3

To solve for $U_t$, we can proceed as follows. First, note that \begin{align*} d\left(e^{(\theta + \frac{1}{2}\xi^2)t - \xi W_t} U_t \right) &= e^{(\theta + \frac{1}{2}\xi^2)t - \xi W_t} U_t \left((\theta+\xi^2) dt -\xi dW_t\right) \\ &\qquad+ e^{(\theta + \frac{1}{2}\xi^2)t - \xi W_t} dU_t -\xi^2e^{(\theta + \frac{1}{2}\xi^2)t - \xi W_t} U_t dt\\ ...


3

Your notations are really hard to follow as you define $\mathbb{P}$ twice at the beginning. The notation $\mathbb{P} = \mathbb{\hat{P}}$ and $\mathbb{P} =\mathbb{\tilde{P}}$ is not meaningful as the probability measure $\mathbb{P}$ is already fixed and used for the real world probability measure. I think that this is the reason why you are getting confused. ...


3

Given efficient markets, asset prices should be unpredictable in the sense that any upcoming returns are uncorrelated with current or past returns. Hence for traded assets the price should follow something more similar to a GBM than an O-U process. However, many financial metrics are not prices; for example interest rates or volatility. O-U processes may ...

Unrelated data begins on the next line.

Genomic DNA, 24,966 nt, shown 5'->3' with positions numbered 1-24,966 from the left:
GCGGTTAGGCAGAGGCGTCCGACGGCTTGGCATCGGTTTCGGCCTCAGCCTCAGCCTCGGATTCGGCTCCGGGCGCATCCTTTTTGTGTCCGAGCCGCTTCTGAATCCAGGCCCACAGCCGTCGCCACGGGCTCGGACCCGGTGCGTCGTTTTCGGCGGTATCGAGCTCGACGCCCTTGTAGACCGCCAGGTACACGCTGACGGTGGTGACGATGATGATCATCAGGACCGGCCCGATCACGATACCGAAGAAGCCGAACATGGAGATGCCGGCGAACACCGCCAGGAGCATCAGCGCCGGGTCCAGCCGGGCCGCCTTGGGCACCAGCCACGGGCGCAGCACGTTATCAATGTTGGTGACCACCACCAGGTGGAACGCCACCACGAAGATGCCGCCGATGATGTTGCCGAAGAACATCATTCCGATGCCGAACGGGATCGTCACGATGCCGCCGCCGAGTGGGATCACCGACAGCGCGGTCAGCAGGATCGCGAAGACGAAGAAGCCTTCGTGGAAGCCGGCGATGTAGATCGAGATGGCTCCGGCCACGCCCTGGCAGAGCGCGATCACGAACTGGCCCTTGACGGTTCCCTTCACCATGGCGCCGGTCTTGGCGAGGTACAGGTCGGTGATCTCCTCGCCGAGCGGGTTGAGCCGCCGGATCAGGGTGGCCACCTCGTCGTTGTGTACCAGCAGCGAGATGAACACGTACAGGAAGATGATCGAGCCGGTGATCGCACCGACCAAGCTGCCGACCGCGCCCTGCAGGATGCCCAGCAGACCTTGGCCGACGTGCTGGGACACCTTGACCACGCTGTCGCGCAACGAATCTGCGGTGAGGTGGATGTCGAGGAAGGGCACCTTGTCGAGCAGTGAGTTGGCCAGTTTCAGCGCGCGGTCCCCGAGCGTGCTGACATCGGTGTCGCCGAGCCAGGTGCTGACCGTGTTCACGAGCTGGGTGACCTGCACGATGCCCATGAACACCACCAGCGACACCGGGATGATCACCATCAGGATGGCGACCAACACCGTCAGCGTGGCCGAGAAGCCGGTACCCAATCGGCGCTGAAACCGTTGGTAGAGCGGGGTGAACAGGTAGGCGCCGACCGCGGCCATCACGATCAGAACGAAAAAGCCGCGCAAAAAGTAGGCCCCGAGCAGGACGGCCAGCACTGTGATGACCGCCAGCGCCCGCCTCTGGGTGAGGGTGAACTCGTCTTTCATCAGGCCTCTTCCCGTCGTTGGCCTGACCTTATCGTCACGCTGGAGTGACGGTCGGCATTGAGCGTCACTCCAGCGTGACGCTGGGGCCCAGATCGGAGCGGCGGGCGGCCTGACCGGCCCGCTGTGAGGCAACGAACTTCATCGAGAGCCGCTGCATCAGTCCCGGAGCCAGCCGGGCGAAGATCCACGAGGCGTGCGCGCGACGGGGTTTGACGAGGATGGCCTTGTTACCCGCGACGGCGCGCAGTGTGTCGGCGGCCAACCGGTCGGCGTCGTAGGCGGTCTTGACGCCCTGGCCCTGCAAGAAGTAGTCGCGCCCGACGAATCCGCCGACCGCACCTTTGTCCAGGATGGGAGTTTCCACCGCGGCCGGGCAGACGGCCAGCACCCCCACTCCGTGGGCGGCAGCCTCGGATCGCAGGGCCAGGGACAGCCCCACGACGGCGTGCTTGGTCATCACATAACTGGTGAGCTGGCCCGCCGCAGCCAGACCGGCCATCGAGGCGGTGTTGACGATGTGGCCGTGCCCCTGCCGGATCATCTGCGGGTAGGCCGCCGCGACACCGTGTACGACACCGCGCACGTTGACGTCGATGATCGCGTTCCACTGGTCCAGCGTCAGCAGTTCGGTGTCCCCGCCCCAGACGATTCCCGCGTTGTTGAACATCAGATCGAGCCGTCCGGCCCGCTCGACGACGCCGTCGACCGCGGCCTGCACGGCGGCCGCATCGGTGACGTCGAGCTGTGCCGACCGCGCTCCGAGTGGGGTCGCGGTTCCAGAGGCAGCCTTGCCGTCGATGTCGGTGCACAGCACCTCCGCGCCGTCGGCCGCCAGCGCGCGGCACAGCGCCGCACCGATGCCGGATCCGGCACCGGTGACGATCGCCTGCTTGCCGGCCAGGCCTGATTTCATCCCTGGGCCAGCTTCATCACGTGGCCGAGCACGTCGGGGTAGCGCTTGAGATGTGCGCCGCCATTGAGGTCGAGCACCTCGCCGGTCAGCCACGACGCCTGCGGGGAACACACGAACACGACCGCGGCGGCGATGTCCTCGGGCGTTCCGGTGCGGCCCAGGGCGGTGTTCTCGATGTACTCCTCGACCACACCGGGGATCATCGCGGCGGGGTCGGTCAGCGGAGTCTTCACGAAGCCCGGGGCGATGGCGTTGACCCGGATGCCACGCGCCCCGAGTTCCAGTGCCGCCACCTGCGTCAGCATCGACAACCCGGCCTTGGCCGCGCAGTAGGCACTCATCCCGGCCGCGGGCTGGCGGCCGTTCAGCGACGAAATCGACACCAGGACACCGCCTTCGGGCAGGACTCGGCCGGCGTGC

3

Below I assume that you meant: $\psi (T) = \max (S_t - S_T, 0) $ which constitutes the payout of a forward start rather than a lookback option. If not please clarify your question... If you are looking for the option price $V_0$, assuming a Black-Scholes diffusion (GBM + constant interest rates), you have \begin{align*} V_0 &= P(0,T) E[ \psi (T) \vert ...


2

I think that you are a bit confused: the support of the Black-Scholes model is $(0,+\infty)$, that is to say the underlying asset price is non-negative, like a stock. The Vasicek model has an OU process whose support is $(-\infty,+\infty)$, that is to say the underlying can be negative. Therefore all equivalent measures (of which the martingale is one) ...


2

This is a special case of the question of why $$ \int_0^T f(t) dW_t $$ is normally distributed for a continuous function $f(t).$ This Ito integral can be approximated by a sum $$ \sum_{i=0}^{N-1} f(i T/N) (W_{(i+1)T/N} - W_{i T/N}) .$$ The Brownian increments $(W_{(i+1)T/N} - W_{i T/N})$ are independent normally distributed random variables. The key point ...